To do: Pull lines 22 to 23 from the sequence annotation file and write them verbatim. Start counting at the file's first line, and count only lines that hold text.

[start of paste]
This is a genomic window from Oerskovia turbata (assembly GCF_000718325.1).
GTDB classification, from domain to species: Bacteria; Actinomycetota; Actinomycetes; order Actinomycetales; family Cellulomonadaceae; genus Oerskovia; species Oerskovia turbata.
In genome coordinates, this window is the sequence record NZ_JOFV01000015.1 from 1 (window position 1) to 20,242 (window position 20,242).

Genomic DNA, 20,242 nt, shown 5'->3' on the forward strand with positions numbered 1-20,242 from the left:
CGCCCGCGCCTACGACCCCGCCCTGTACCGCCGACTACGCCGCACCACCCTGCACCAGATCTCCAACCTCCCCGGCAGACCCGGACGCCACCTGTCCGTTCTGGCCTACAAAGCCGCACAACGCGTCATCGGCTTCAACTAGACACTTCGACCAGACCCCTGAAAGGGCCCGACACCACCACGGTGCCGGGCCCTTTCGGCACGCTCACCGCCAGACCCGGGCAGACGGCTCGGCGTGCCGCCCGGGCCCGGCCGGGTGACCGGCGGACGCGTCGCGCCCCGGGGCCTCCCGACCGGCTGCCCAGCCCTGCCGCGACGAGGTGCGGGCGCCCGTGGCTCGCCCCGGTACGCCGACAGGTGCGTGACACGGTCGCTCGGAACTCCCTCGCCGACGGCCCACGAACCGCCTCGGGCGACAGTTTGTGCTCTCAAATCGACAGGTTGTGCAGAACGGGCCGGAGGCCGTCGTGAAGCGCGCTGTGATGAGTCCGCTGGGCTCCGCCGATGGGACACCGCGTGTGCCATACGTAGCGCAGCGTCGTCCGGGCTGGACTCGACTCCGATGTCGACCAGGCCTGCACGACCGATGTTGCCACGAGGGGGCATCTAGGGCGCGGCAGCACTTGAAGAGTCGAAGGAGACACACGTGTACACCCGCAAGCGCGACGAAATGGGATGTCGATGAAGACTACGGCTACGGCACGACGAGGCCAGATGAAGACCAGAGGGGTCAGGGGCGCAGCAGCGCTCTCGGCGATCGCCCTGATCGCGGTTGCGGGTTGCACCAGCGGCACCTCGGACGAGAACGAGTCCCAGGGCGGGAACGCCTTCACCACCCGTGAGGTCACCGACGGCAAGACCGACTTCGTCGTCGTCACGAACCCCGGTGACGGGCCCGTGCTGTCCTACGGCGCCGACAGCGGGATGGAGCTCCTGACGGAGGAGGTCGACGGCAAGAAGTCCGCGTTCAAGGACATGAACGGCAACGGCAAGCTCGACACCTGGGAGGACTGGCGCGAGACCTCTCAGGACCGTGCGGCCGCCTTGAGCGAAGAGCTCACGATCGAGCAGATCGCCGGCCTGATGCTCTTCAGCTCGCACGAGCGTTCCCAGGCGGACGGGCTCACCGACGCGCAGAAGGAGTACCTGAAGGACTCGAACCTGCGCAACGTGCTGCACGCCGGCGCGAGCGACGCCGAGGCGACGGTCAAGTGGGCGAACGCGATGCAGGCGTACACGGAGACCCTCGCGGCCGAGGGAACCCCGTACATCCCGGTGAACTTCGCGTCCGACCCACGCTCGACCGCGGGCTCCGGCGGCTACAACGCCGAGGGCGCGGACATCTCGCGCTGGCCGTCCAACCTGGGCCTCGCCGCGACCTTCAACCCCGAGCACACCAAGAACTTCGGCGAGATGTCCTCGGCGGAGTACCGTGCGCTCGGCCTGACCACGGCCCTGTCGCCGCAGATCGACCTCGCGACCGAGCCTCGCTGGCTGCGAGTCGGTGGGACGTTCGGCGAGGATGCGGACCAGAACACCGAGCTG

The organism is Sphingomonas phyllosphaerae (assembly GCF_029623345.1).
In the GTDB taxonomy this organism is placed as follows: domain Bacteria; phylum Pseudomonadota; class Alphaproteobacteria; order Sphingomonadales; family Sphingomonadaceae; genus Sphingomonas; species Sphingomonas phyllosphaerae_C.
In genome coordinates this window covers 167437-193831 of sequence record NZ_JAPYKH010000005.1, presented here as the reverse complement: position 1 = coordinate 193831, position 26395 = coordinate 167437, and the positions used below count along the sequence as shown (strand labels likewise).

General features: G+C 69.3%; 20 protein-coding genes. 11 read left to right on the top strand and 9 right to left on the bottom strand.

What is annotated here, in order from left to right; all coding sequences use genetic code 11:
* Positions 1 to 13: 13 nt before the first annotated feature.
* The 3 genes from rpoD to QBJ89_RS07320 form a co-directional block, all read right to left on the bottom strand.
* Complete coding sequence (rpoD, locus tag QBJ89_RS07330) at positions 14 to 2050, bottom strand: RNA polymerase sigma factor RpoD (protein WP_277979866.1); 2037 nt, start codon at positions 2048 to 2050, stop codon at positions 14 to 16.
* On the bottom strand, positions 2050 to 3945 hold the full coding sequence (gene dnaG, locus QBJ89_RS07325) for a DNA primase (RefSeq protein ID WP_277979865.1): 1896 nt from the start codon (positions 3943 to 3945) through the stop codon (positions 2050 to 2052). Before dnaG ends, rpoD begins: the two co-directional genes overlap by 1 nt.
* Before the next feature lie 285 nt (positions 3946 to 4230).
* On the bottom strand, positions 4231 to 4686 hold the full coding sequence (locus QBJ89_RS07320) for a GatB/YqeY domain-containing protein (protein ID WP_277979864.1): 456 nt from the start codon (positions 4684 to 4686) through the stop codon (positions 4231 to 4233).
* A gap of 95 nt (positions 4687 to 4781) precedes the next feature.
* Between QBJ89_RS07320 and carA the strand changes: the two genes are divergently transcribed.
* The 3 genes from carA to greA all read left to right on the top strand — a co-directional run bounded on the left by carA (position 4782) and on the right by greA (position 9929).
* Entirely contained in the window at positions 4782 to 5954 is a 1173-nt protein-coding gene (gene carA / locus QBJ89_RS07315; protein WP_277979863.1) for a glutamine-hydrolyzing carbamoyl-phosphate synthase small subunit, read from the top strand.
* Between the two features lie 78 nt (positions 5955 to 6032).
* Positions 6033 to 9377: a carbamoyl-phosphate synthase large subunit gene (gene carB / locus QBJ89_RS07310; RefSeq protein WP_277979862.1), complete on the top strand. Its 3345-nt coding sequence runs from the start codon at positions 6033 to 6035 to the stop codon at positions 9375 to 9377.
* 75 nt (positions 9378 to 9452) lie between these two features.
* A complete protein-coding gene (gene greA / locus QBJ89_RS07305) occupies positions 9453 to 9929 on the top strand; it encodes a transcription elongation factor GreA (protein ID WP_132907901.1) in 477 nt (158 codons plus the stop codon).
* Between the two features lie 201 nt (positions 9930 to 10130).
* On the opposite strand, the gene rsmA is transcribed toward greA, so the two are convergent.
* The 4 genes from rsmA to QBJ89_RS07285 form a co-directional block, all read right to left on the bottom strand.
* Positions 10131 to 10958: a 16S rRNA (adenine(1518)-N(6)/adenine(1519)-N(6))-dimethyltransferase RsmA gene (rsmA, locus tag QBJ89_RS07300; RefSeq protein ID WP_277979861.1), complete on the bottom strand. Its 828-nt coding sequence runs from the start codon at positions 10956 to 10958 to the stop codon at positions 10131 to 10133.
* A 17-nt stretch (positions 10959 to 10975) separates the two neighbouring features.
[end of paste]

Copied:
* Positions 6033 to 9377: a carbamoyl-phosphate synthase large subunit gene (gene carB / locus QBJ89_RS07310; RefSeq protein WP_277979862.1), complete on the top strand. Its 3345-nt coding sequence runs from the start codon at positions 6033 to 6035 to the stop codon at positions 9375 to 9377.
* 75 nt (positions 9378 to 9452) lie between these two features.